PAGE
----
After May's modest (0.2% MoM) rise in existing home sales, expectations were for a return to declines in June, and they did tumbling 3.3% MoM (worse than the 2.3% MoM decline expected). That is the biggest MoM drop since Nov 2022...
The decoupling between existing and new home sales continues...
Sales fell in the South and West, were steady in the Midwest and rose in the Northeast
A lack of inventory in the resale market remains a key constraint.
The number of homes for sale held at 1.08 million, the lowest June inventory on record. With mortgage rates more than twice as high as they were at the end of 2021, many homeowners are choosing not to sell their homes.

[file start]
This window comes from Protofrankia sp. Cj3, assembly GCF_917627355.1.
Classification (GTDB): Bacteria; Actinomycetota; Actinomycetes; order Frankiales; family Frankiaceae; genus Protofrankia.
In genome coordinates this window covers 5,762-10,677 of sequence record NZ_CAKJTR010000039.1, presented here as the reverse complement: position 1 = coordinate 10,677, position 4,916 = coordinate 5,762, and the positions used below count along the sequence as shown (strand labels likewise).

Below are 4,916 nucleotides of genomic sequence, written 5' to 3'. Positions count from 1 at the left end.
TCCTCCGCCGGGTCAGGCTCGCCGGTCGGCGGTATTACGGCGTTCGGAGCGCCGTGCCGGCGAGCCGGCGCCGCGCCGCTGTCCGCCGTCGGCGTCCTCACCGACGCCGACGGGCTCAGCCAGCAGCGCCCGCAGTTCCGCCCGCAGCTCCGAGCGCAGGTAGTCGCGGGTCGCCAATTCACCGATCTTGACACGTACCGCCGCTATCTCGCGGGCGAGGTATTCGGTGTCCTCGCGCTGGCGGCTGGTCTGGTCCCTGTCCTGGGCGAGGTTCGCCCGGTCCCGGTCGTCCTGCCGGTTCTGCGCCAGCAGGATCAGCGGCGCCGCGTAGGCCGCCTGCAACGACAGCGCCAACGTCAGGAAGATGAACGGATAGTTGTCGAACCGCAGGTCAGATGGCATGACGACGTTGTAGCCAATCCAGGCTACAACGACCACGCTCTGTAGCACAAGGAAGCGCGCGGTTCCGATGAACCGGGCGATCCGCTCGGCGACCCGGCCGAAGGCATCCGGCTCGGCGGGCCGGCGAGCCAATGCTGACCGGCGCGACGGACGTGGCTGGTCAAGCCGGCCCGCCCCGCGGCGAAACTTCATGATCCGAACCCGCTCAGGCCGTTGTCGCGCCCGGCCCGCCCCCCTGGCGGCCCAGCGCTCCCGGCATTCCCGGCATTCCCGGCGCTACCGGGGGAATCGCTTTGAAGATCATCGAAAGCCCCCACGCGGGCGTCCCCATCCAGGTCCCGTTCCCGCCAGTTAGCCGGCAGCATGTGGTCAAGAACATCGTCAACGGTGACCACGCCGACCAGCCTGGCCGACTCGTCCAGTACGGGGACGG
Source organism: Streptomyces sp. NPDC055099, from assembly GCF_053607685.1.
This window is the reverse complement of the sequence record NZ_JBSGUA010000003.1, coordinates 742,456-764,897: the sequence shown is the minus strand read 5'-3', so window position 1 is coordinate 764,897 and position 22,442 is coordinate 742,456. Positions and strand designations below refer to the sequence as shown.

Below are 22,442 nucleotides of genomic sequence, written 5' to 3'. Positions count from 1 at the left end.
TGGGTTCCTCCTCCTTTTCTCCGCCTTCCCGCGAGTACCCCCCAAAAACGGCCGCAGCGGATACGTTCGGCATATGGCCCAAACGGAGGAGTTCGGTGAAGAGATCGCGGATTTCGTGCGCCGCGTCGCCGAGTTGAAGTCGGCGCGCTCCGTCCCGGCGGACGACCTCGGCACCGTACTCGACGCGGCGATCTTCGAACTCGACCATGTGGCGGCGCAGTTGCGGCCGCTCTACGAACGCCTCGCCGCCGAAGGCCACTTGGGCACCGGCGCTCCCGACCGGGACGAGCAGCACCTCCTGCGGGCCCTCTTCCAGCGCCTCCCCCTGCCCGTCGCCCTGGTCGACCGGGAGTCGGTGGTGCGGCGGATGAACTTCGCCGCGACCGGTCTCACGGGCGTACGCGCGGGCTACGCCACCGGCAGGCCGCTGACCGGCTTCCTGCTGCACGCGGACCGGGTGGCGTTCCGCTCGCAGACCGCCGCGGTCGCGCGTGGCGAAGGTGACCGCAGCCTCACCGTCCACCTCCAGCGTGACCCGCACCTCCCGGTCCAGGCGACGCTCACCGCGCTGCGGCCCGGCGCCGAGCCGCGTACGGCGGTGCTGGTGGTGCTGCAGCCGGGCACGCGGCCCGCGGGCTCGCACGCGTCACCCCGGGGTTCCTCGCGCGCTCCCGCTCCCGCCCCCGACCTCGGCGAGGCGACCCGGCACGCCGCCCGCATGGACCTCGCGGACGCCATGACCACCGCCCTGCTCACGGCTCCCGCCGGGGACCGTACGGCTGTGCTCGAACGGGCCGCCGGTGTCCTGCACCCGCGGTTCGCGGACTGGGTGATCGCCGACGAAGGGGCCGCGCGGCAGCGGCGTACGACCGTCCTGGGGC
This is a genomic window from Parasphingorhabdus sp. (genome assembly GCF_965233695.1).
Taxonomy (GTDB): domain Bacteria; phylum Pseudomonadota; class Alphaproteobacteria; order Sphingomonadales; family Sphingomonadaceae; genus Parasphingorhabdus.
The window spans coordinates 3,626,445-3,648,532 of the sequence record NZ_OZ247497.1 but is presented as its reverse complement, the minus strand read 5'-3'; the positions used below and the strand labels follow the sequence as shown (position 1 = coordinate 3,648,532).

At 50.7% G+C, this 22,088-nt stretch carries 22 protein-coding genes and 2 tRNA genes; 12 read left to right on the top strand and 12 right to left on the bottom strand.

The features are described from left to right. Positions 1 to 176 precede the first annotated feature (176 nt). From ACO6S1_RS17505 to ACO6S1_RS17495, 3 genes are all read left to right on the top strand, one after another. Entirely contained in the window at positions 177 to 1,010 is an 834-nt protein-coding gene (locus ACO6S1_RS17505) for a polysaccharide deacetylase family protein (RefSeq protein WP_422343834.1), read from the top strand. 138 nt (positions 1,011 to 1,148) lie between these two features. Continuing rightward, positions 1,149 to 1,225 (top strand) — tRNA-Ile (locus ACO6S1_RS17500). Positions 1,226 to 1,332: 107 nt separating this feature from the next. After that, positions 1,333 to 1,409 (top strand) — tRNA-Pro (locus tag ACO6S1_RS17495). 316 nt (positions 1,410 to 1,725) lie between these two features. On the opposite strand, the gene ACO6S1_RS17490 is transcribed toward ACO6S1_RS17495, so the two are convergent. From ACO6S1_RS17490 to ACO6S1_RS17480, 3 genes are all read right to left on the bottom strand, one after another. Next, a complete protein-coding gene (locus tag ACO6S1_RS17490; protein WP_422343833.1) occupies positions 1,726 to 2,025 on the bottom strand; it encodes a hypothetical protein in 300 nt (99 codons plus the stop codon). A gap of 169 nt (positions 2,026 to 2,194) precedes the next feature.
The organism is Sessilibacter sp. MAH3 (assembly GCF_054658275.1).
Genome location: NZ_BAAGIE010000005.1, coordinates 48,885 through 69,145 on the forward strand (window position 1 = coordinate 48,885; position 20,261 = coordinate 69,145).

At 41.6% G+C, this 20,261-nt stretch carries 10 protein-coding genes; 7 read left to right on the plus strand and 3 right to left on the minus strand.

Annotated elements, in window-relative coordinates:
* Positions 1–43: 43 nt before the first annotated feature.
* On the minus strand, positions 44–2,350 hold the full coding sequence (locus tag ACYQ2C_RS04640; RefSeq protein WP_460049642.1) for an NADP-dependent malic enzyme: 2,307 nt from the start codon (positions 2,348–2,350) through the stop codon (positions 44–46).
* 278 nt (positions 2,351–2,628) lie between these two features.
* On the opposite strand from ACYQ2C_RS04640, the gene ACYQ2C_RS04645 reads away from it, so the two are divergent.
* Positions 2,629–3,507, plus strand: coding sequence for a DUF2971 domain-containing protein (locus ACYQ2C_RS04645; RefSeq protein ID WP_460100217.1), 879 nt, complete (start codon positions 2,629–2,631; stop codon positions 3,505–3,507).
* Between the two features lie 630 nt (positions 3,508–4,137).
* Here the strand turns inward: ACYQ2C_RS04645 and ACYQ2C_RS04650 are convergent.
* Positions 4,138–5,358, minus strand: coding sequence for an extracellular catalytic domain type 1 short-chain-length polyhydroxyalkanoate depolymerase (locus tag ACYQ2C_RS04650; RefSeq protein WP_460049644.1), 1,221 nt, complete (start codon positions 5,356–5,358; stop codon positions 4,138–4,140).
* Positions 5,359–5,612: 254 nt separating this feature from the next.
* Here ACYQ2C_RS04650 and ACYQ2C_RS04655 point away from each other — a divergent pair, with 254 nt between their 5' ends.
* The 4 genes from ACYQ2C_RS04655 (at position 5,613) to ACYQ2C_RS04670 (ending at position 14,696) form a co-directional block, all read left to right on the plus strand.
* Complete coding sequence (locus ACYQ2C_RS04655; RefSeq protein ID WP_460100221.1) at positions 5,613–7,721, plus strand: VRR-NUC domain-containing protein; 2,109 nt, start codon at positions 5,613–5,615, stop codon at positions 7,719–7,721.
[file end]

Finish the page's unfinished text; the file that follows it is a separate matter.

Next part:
“There are simply not enough homes for sale,” Lawrence Yun, NAR’s chief economist, said in a statement.
“The market can easily absorb a doubling of inventory.”
While the median selling price - at $410,200 - is down slightly from a year ago, it’s the second-highest in data back to 1999. Yun said scant supply is still leading to many homes receiving multiple offers, with one-third getting sold above the asking price.